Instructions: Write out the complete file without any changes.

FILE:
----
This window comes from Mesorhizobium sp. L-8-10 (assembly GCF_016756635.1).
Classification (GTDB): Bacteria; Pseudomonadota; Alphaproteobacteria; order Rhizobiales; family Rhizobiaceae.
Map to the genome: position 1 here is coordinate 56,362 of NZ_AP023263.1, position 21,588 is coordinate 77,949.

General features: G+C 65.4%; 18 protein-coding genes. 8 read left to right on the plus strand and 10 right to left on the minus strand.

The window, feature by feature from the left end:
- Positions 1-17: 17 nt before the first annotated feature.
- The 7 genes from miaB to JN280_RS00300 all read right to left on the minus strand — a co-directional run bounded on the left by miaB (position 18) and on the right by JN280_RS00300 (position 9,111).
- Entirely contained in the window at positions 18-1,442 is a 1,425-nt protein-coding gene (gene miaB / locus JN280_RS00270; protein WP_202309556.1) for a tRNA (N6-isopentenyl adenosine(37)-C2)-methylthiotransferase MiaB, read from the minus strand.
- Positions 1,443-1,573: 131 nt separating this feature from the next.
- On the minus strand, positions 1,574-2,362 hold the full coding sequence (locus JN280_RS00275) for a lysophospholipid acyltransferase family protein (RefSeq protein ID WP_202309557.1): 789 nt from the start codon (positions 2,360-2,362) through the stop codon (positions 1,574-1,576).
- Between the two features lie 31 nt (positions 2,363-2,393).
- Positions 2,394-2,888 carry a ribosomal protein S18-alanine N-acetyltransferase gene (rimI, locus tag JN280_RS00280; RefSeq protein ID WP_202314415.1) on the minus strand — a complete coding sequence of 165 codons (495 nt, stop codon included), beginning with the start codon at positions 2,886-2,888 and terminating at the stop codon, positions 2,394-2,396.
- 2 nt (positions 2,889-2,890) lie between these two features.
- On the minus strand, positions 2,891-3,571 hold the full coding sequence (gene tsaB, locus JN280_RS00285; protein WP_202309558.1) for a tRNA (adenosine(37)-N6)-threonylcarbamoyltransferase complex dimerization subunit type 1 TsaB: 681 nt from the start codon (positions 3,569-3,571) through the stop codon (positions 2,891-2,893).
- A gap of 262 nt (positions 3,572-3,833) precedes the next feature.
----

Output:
This window comes from Mesorhizobium sp. L-8-10 (assembly GCF_016756635.1).
Classification (GTDB): Bacteria; Pseudomonadota; Alphaproteobacteria; order Rhizobiales; family Rhizobiaceae.
Map to the genome: position 1 here is coordinate 56,362 of NZ_AP023263.1, position 21,588 is coordinate 77,949.

General features: G+C 65.4%; 18 protein-coding genes. 8 read left to right on the plus strand and 10 right to left on the minus strand.

The window, feature by feature from the left end:
- Positions 1-17: 17 nt before the first annotated feature.
- The 7 genes from miaB to JN280_RS00300 all read right to left on the minus strand — a co-directional run bounded on the left by miaB (position 18) and on the right by JN280_RS00300 (position 9,111).
- Entirely contained in the window at positions 18-1,442 is a 1,425-nt protein-coding gene (gene miaB / locus JN280_RS00270; protein WP_202309556.1) for a tRNA (N6-isopentenyl adenosine(37)-C2)-methylthiotransferase MiaB, read from the minus strand.
- Positions 1,443-1,573: 131 nt separating this feature from the next.
- On the minus strand, positions 1,574-2,362 hold the full coding sequence (locus JN280_RS00275) for a lysophospholipid acyltransferase family protein (RefSeq protein ID WP_202309557.1): 789 nt from the start codon (positions 2,360-2,362) through the stop codon (positions 1,574-1,576).
- Between the two features lie 31 nt (positions 2,363-2,393).
- Positions 2,394-2,888 carry a ribosomal protein S18-alanine N-acetyltransferase gene (rimI, locus tag JN280_RS00280; RefSeq protein ID WP_202314415.1) on the minus strand — a complete coding sequence of 165 codons (495 nt, stop codon included), beginning with the start codon at positions 2,886-2,888 and terminating at the stop codon, positions 2,394-2,396.
- 2 nt (positions 2,889-2,890) lie between these two features.
- On the minus strand, positions 2,891-3,571 hold the full coding sequence (gene tsaB, locus JN280_RS00285; protein WP_202309558.1) for a tRNA (adenosine(37)-N6)-threonylcarbamoyltransferase complex dimerization subunit type 1 TsaB: 681 nt from the start codon (positions 3,569-3,571) through the stop codon (positions 2,891-2,893).
- A gap of 262 nt (positions 3,572-3,833) precedes the next feature.